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" Within their buds let roses sleep,

ON MAN'S MORTALITY. And virgin lilies on their stem,

“ Like as the damask rose you see, Fill sighs from lovers glide, and creep Or like the blossom on the tree, Into their leaves to open them.

Or like the dainty flower of May, “ l'th' centre of my ground, compose

Or like the morning to the day, Of bays and yew my summer room,

Or like the sun, or like the shade,

Or like the gourd which Jonas had Which may, so oft as I repose,

Even such is man, whose thread is spun, Present my arbour, and my tomb.

Drawn out, and cut, and so is done.

The rose withers, the blossom blasteth, " No birds shall live within my pale The flower fades, the morning hasteth,

To charm me with their shames of art, The sun sets, the shadow flies, Unless some wandering nightingale The gourd consumes,-and man he dies, Come here to sing and break her heart;

“ Like to the grass that's newly sprung, so Upon whose death i'll try to write Or like a tale that's new begun,

An epitaph in some fuveral stone, Or like the bird that's here to-day, So sad and true, it may invite

Or like the pearled dew of May, Myself to die, and prove mine own.' Or like an hour, or like a span,

Or like the singing of a swanAmong the poems of Francis Beaumont, are to be found some pleasing is here, now there, in life and death.

Even such is man, who lives by breath, and well known lines on the Life

The grass withers, the tale is ended, of Man, which are also attributed to

The bird is flown, the dew's ascended, Henry King, Bishop of Chichester, a

The hour is short, the span not long, poet of some merit, but with a strong

The swan's near death,- man's life is tendency to conceits, such as would

done !" well entitle him to the paternity of one of the ideas in these verses, repre- of Quarles, and of writers who great

The other and more authentic pieces senting the light of man's life as a loan of money called in and paid up would lead us into another field which

ly surpass him in his own department, on a very short notice.

we have all along purposely avoided,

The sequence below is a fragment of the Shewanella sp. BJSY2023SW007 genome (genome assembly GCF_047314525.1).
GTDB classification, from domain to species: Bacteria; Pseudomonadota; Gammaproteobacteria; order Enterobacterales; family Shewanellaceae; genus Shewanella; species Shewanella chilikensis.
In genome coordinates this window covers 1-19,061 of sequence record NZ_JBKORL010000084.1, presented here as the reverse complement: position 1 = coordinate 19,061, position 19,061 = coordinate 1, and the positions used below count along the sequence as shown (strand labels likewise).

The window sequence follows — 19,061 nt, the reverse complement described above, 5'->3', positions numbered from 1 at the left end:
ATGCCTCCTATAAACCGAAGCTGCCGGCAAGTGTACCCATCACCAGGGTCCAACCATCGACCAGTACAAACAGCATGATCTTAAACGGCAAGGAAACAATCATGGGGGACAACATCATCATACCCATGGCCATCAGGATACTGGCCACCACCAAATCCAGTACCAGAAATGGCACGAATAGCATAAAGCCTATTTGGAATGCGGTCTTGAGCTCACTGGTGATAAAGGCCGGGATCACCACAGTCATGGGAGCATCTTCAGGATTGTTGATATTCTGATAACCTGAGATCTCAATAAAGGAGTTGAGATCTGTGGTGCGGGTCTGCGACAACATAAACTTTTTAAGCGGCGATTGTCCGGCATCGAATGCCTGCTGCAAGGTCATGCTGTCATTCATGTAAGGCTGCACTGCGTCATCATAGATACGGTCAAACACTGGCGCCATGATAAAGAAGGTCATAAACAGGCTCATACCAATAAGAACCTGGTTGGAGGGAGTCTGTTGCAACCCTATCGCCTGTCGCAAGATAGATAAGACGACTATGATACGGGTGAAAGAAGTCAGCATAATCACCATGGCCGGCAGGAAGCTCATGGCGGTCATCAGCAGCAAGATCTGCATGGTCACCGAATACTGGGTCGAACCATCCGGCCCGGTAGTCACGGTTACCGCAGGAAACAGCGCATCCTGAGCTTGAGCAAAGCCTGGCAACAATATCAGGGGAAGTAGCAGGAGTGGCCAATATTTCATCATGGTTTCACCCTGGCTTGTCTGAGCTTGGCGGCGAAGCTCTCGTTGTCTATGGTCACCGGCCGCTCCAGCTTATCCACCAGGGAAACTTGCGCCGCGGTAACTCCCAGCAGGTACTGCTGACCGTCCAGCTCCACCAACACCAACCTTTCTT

and which deserves to be considered " Like to the falling of a star,

separately, and in a more solemn and Or as the flights of eagles are,

reverent tone than is due to mere mo. Or like the fresh spring's gaudly bue, rality. Or silver drops of morning dew,

Having brought down our review of Or like a wind that chafes the flood, miscellaneous moral poetry to the Or bubbles which on water stood

reign of Charles I., we shall not pur. E'en such is man, whose borrowed light sue the subject further, or enter on a Is straight called in and paid to-night. period when so great a change was The wind blows out, the bubble dies,

brought about, in taste as well as in man. The spring entombed in autumn lies,

ners and opinions, and which belongs The dew's dried up, the star is shot,

in its character more nearly to the The flight is past,--and man forgot.”

modern than to the early age of our These lines seem to have suggested literature. In what we have done we another and more expanded form of are conscious that we must have made the same idea, which has also con- many omissions, and we may have siderable sweetness. The piece we bestowed undue importance on some now refer to is attributed by Mr compositions or topics of inferior inEllis to Simon Wastell, and is stated terest. Yet, altogether, we feel that to be extracted from an edition of we have brought into a condensed his Microbiblion, published in 1629. form a great deal of true English They are commonly, however, as- poetry of a peculiar and valuable class, signed to Quarles, and are printed in closely allied, as we believe, with the some editions of his Argalus and Par- best virtues of the national character, thenia, with the Virgilian vindication and which, in various ways, has help. of his right to them: Ilos eyo ver- ed to cultivate a style of native siculos feci.” We should be sorry to thought and expression, capable of think that the pious author of the becoming the vehicle of wisdom and Emblems and Divine Fancies had in virtue among the less learned classes this respect preferred a dishonest to a extent even greater perhaps than claim.

we have vet witnessed.

THE LIFE OF MAN.

THE PICTURE GALLERY.

No. VI.

I have a great respect for old fa. which is but just beginning to exhibit mily servants—a sentiment to which the wintry impress of decided age. I adhere the more strongly from the Next to his master and mistress, he is circumstance of the character being the individual of the greatest importsomewhat a rare one in these days of ance in the establishment. His word incessant change and upstart assump- is law with the rest of his fellow sertion, when the “ March of Mind," not vants, who, while they respect his content with playing all sorts of odd manly, straightforward simplicity of pranks in the squire's drawing-room, character, stand not a little in awe of has revolutionized even his kitchen, him, knowing well that he is not one implanting ambitious ideas there, of their sort; the tie that binds him to fatal to those humble, kindly, and his master being less one of self-inte. contented feelings which made up the rest, than of esteem and gratitude. idiosyncrasy of the veteran family do- With this kindly-natured old fellow, mestic. Throughout the various I indulged in many an agreeable gosgrades of the community, all now is sip, which greatly contributed to enpretension and a struggle for superi. liven the solitude in which I lived. ority; and the High Life below He soon became used to my habits, Slairs, which, in Garrick's time, was and whenever he heard me pacing up considered such a capital extrava- and down the Picture Gallery, or ganza, is no longer a broad farce, but rambling about the lawn behind the a familar matter of fact, of daily, house, would take for granted he nay, of hourly occurrence.